‘Whakarongo ki te tai e papaki ana’ — Listen to the sounds of the changing tides (news and information was always received and disseminated on the high and low tide)
– Nā Wi Parata Te Kākākura
Waitangi Day 2021 marks 181 years since the signing of the Treaty of Waitangi on 6 February, 1840, and for the first time in Kāpiti, the day will be commemorated online from Rangiātea Pastorate Church in Ōtaki.
Chair of Te Whakaminenga o Kāpiti Rupene Waaka says the Waitangi ki Kāpiti online commemoration acknowledges the significance of the day in a way that can be safely shared by locals as well as whānau who can’t easily travel home this year.
“With COVID-19 still very much an evolving situation, we have decided that gathering together this year is not a risk we are willing to take. But that doesn’t mean we can’t celebrate together,” Mr Waaka says.
“Our virtual commemoration allows our wider community the opportunity to experience and understand Te Tiriti o Waitangi and its relevance within our District, and our hope is that we will reach whānau huri noa te motu, huri noa te ao (around the country and around the world),” he says.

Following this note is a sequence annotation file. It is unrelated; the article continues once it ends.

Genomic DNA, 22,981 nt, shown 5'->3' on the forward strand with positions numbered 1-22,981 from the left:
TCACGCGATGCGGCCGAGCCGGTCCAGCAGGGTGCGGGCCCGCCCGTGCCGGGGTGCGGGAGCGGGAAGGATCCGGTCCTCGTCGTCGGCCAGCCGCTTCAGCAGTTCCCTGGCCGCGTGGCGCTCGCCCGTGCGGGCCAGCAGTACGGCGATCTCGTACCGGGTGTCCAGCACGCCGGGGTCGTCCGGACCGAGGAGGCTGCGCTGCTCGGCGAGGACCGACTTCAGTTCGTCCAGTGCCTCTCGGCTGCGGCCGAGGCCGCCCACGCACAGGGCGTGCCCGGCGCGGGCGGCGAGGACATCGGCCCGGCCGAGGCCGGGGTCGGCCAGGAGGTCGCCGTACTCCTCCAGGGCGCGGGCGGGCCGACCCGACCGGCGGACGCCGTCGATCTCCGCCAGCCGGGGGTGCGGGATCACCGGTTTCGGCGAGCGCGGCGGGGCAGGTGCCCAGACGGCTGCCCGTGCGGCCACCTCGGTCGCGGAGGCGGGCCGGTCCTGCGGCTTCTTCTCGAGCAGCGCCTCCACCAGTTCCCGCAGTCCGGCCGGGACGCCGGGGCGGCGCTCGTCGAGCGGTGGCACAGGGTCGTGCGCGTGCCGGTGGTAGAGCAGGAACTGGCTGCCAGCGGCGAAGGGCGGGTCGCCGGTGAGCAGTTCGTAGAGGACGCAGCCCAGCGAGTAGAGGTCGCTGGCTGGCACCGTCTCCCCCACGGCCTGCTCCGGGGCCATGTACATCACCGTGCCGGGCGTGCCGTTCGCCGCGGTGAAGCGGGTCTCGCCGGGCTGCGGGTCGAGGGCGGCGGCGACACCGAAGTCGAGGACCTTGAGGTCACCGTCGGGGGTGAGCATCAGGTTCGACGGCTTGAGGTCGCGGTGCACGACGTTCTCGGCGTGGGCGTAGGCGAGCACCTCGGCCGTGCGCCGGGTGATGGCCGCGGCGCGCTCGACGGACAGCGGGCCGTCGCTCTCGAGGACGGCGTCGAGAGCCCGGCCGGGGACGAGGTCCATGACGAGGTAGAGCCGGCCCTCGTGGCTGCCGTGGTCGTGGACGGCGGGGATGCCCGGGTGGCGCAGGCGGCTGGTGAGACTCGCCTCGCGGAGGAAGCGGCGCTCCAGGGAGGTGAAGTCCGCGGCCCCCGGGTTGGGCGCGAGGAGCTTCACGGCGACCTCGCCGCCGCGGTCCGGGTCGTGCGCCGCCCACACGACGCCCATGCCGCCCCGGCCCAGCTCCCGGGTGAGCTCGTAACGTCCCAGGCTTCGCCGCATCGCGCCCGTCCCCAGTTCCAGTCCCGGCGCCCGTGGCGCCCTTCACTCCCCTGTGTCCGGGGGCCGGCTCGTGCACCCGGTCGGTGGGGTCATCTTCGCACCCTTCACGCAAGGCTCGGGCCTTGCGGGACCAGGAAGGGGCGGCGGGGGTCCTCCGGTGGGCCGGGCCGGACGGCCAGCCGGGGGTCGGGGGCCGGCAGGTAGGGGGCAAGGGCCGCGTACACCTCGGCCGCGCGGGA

The online commemorations include a video series exploring what Waitangi Day means to different people living in Kāpiti, an online Waitangi Day welcome and karakia, and a live stream of the special commemorations at Rangiātea Pastorate Church in Ōtaki from 3 to 4pm.
Kāpiti Coast District Mayor K Gurunathan says the Waitangi Day livestream will be delivered in partnership with Rangiātea Pastorate Church and Te Whakaminenga o Kāpiti, a partnership between tangata whenua and Council.
Rangiātea’s special place
“Rangiātea Pastorate Church holds a very special place in our district’s history and it is an honour to be granted permission to livestream the opening address,” Mayor Gurunathan says.
Rangiātea Pastorate Church is the oldest Māori Anglican Church in Aotearoa, completed in 1851.
The original church was built under the direction of the Ngāti Toa Rangatira Chief Te Rauparaha and Octavius Hadfield. The church’s construction symbolises the partnership between Māori and non-Māori and weaves together both Māori and English design.
“Waitangi Day is a time for acknowledging our past but it must also be a time to challenge our present, and a time to be collectively hopeful about our future,” Mayor Gurunathan says.
“I encourage you to watch and share this kōrero and start a discussion with your whānau and friends about Te Tiriti and what it means to Kāpiti.”